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Attackpoint - performance and training tools for orienteering athletes

Training Log Archive: Nadim

In the 1 days ending Sep 20, 2009:

activity # timemileskm+m
  Orienteering1 2:42:19 9.07(17:54) 14.6(11:07) 47510 /13c76%
  Total1 2:42:19 9.07(17:54) 14.6(11:07) 47510 /13c76%
averages - sleep:8 rhr:57

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Sunday Sep 20, 2009 #

Orienteering race (Foot) 2:42:19 [4] **** 14.6 km (11:07 / km) +475m 9:34 / km
ahr:142 max:163 spiked:10/13c rhr:57 slept:8.0

ROC A-Meet, Mendon Ponds Park, NY. US Ultra Long Championships. I was looking forward to running this but like the Middle Distance race the day before, I got off to a bad start. I had trouble adjusting to the 1:15,000 scale and completely didn't see the trail route to #1. I crossed through some green areas and eventually popped out onto the trail above the control. Dropping down, I passed it and saw one of the two rootstocks in the area before relocating much further down. I was 19 minutes in before getting to it and that was probably about 14 minutes too long. I just wasn't seeing things well enough on the map.

Dismayed, I slogged my way toward #2. I hung in there knowing it was going to be a long race and that others could have troubles later. I hit #2 and #3 pretty well (and I saw Sergiev Krum(?) around both of these) but I was still feeling a bit shaky with reading the map and navigating it. On the way to #4, I ended up being with Bernie Parker. We were descending most of the way to a tricky control and just being around each other seemed to help me gain confidence. As we attacked from one reentrant to another higher up, I climbed higher than a straight attack would have taken me and I did so to go around some green. Somehow I lost Bernie in the process as I spiked the control. I kept expecting to see him pop over a hill after I'd punched but never did.

In doing this, I lost focus and ended up doing a 180 back the direction that I'd come from. To recover, I did an abrupt u-turn and didn't focus on the best route. Instead of taking a road like many probably did, I ran straight at it. This did have the fortune of keeping me out of a marsh that was on the way to the road but also kept me off-route for the food stops that were on the road. The route felt fast. Spiking the control increased my confidence and I was also glad that I was running fairly strong still.

On the way to #6, I'd gone a fairly direct route and gotten to one of two green areas before a road at the top of a big hill. I used the edge of the green as an attack point and as I was descending toward what I thought was where the control would be, I saw Clint Morse and another guy coming up from the right. I realized then that I was too far left. I'd mistaken one green boundary for another and it was lucky that I crossed Clint's path when I did. Clint had started all 3 races this weekend ahead of me and the last two he started 2 minutes ahead. When I caught him, I felt somewhat relieved to know that I'd made-up a lot of my error at #1. I was almost 2 minutes behind again at #6 and as I was attacking #7, Clint said that I was gaining on him. I saw him again at #8, and just before #9; I'd spiked each of these.

On the way to #10, the best way for me was up a long road. I never looked back but felt I was pulling ahead. I passed Jeff Shapiro along the way. I was running mostly on the grassy part, next to some gravel and think I hear one of the namesake residents as I ran along--a rattlesnake. The road run was a slog. My left knee was hurting a bit but the road made for the easiest running with fairly a good attack point too. Just before #10 I started to cramp and tripped just after this started. It didn't last long and perhaps eating my second Gu at this time helped keep it away. I hit the marsh that the control was on about 30m uphill from the control.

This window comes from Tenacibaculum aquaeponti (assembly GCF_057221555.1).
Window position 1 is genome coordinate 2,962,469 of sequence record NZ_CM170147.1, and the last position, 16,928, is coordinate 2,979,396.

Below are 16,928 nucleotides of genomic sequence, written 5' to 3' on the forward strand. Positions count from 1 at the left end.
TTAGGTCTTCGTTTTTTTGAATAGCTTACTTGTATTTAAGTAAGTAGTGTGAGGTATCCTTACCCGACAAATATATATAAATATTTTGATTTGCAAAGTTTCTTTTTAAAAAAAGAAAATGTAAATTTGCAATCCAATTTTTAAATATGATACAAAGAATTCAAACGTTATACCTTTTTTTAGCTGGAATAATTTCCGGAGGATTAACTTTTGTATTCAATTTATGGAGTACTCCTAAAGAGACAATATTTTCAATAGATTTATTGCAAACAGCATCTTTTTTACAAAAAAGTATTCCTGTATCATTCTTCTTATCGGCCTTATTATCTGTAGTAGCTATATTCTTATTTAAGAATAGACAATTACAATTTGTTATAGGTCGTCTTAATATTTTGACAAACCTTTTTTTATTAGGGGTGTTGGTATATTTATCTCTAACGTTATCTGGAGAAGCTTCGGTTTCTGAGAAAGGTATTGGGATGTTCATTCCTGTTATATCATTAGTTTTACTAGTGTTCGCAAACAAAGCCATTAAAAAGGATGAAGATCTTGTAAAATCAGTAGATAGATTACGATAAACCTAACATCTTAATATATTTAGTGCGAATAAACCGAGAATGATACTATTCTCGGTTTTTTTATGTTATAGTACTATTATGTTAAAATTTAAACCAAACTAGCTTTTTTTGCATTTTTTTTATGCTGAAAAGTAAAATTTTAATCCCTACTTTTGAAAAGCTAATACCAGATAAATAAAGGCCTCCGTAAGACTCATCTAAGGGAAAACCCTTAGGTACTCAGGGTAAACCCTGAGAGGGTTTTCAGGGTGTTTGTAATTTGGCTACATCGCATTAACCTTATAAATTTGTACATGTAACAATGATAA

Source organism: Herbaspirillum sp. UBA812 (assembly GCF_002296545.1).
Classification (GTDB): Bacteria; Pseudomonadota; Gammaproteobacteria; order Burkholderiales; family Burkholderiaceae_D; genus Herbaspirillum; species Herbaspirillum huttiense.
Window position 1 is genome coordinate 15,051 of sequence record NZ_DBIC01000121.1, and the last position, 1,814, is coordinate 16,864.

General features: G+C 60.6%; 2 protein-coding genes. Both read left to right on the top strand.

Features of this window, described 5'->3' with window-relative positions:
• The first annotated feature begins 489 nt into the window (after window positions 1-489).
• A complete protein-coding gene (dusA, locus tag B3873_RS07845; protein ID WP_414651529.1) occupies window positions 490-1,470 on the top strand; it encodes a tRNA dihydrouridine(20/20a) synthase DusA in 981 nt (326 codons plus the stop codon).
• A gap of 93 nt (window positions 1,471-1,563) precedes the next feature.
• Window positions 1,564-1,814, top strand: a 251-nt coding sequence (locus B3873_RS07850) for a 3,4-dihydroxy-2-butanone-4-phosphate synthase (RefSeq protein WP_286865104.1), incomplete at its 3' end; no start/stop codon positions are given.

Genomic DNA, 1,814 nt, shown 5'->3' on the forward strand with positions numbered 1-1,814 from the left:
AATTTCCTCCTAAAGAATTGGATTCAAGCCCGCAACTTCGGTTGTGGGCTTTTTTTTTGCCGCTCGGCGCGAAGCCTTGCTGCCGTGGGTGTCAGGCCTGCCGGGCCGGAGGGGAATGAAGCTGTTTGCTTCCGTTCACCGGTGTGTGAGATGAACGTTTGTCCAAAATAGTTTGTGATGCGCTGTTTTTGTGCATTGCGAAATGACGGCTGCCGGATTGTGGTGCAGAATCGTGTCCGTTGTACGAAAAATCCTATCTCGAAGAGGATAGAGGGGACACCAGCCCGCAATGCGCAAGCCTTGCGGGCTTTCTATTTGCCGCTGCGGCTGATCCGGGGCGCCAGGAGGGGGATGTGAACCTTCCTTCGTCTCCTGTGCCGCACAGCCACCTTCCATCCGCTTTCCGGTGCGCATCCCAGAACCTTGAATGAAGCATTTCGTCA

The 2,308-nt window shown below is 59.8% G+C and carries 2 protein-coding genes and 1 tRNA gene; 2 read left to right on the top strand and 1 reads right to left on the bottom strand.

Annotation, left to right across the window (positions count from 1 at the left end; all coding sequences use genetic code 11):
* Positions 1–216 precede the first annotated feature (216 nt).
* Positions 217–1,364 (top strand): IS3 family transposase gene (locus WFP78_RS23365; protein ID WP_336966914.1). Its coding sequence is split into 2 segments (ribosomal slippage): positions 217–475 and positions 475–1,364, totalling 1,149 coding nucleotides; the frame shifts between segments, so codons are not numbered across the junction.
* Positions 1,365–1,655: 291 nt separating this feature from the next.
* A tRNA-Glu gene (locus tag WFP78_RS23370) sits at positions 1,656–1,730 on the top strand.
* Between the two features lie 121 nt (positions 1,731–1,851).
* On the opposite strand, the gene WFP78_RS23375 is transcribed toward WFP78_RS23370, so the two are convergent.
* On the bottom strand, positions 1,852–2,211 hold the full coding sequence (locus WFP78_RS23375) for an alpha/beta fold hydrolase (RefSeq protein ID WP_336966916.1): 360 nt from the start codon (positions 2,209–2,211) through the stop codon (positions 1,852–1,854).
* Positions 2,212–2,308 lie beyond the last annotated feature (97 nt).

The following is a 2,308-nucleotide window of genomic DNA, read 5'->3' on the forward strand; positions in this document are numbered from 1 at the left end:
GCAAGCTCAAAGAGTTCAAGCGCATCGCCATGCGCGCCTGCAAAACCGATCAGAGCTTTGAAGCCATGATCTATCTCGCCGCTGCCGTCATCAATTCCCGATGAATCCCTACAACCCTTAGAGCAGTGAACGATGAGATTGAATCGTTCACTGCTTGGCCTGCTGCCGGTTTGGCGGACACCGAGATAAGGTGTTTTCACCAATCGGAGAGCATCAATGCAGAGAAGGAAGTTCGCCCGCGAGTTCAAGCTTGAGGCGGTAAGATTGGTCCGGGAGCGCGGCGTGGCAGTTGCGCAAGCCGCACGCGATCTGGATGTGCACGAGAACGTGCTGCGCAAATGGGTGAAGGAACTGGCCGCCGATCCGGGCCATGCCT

Going to #11, I started straight then realized it would be best to go around a bit again, on a road to a field and an intermittant trail. I ran this leg pretty well, stopping only for a water stop. On the intermittant trail, I hesitated at just the right spot and the stopping let me see the control to my right.

The way to #12 was downhill at first to some marshland. I was running pretty well still. I didn't have a great plan except to get to a road on the other side. I'd skipped this marsh area earlier on my way to #5 via a more direct route. When I hit it this time it was easy to cross initially. However, I soon got stuck at a waterline surrounded by thick green. I knew where I was. I backed out and reasoned it best to go around on the right side to some white woods. I started to do this but cut in again too soon crossing the water on a beaver dam and again getting stuck in some thick green underbrush. After finally getting to the road and turning left for less than a minute, Clint Morse popped out too. We ran together to a water stop where he stopped to get some water. I felt good with only a little way left to go so I didn't stop. Since we were together, Clint knew that he was 2 minutes behind me and that it'd be difficult to make it up on me before the end. I spiked the last two controls and ran the downhill finish at a good pace.

I was mostly happy about the run despite the bad start. I'd gotten to some tough controls in a type of terrain that I'm less familiar with. A lot of the white woods were greener than expected. They were often bland too. It felt like a rogain for the first couple of controls. I also was happily surprised that I was able to run at a good pace for the whole race. Even when I was making errors, I was moving most of the time. I hope this will help me in the other longer races this Fall. My actual distance traveled was just over 12 miles according to my GPS track.

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